Alcohol: Soviet Anti-Alcohol Posters
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A glorious and exhaustive collection of previously unpublished Soviet anti-alcohol posters.
The book includes examples from the 1960s through to the 1980s, but focuses on posters produced during Mikhail Gorbachev’s campaign initiated in 1985. These posters attempted to sober up Soviet citizens by forcing them to confront the issues associated with excessive alcohol consumption.
This government-led urgency allowed the poster designers to present the anti-alcohol message in the most graphic terms: they depicted drunks literally trapped inside the bottle or being strangled by “the green snake.” Their protagonists are paralytic freeloaders and shirkers who always neglect their families, drive under the influence, produce substandard work, are smashed when pregnant and present a constant danger to fellow citizens.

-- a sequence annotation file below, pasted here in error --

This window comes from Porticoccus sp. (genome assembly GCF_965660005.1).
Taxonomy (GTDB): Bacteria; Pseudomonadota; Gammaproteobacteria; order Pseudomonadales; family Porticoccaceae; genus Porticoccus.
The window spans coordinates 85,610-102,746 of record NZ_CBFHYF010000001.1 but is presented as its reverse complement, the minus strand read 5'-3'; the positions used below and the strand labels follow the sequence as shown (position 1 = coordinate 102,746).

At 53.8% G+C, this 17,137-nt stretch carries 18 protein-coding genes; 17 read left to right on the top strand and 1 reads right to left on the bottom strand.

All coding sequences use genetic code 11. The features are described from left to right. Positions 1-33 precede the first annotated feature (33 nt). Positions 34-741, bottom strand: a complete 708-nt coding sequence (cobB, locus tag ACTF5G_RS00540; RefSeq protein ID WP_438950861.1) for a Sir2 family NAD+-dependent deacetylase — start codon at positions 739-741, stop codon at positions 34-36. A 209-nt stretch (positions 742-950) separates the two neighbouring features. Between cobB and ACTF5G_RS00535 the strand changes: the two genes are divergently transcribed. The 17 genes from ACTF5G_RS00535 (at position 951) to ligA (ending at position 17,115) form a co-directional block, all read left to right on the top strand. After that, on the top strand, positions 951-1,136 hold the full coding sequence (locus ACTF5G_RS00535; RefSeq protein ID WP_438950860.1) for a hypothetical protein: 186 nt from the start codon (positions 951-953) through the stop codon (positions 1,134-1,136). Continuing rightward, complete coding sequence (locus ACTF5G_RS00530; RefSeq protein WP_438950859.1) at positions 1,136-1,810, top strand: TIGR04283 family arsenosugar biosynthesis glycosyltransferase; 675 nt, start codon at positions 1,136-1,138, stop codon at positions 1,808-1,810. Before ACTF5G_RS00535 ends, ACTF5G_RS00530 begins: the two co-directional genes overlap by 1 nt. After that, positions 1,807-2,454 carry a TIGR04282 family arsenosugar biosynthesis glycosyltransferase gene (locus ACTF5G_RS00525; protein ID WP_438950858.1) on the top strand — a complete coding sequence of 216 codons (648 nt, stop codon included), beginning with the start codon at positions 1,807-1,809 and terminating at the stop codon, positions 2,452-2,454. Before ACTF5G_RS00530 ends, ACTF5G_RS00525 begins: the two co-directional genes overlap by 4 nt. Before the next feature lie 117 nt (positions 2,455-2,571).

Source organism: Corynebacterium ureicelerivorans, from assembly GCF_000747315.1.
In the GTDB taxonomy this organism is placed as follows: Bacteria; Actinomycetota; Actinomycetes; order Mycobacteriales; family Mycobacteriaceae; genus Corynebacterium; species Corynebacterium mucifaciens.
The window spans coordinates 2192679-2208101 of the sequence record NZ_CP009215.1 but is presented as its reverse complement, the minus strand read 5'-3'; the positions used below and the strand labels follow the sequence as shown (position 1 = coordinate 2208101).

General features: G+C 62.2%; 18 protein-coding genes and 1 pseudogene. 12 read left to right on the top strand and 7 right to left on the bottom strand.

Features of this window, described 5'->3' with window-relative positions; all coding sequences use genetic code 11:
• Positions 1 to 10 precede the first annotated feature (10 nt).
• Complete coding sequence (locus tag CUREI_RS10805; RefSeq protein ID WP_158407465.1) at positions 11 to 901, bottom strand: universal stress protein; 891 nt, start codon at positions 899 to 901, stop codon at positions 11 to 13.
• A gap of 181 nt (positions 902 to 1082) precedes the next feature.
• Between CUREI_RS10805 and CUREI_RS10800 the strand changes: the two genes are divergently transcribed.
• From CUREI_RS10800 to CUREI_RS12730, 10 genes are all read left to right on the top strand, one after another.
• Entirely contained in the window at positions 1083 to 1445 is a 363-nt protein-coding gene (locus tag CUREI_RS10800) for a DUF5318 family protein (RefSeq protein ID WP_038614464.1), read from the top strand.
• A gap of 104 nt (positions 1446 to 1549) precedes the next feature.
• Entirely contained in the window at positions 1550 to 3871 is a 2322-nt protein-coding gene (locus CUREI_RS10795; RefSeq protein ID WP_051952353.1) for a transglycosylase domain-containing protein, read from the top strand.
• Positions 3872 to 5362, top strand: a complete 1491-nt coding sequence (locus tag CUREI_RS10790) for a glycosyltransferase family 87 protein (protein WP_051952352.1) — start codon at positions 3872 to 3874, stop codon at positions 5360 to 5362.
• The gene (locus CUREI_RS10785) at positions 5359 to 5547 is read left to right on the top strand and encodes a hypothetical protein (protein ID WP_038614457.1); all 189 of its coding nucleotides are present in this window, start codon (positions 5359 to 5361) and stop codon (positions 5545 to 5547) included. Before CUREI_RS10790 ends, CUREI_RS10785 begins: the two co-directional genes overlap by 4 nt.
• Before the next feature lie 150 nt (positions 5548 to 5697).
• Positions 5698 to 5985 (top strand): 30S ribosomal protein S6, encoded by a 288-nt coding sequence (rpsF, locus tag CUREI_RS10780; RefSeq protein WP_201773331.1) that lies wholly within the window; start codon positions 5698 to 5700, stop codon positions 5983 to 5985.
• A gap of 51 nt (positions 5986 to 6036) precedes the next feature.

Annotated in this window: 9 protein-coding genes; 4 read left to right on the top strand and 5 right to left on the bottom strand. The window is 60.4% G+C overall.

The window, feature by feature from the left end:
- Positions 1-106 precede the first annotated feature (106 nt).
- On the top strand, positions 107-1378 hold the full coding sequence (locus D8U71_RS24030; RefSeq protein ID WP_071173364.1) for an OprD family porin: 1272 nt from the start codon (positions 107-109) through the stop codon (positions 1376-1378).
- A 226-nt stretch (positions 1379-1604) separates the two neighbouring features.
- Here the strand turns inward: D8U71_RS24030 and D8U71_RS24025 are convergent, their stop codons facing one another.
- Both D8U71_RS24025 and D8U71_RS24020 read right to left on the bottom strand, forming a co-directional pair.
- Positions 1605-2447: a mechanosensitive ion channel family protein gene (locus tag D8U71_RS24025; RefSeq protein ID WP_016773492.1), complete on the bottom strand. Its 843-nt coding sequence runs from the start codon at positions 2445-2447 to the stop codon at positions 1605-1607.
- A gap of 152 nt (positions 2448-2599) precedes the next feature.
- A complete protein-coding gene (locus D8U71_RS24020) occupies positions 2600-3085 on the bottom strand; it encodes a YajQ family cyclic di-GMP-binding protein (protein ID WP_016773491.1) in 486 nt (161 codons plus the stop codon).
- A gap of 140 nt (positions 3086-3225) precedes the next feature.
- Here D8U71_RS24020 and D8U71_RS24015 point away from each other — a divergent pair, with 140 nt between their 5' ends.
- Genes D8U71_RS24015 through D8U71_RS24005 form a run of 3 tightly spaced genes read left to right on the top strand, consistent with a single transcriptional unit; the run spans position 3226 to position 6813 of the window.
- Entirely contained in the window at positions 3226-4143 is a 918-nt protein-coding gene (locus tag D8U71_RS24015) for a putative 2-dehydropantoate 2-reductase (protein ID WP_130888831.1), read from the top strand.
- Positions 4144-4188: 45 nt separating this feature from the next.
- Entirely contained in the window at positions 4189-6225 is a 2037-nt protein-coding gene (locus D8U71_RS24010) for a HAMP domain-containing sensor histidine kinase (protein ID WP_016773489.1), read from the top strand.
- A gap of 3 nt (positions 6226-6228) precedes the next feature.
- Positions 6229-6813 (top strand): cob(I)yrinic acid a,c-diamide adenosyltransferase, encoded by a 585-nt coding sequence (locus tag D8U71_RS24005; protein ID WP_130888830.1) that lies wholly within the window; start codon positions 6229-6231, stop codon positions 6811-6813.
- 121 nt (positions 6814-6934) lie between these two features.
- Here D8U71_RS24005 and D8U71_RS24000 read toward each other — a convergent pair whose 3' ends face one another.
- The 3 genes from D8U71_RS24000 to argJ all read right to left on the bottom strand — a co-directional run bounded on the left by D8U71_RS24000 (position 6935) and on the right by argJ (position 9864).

A two-part essay by cultural historian Alexei Plutser-Sarno (member of radical Russian art collective and street art group Voina) attempts to explain, from a Russian perspective, the reasons behind this phenomenon.
Compiled, edited, and designed by Damon Murray and Stephen Sorrell
Published by Fuel Publishing, 2017
Hardcover (with a lenticular image on front cover), 248 pages, 255 full color and 5 b&w images, 5 × 8 inches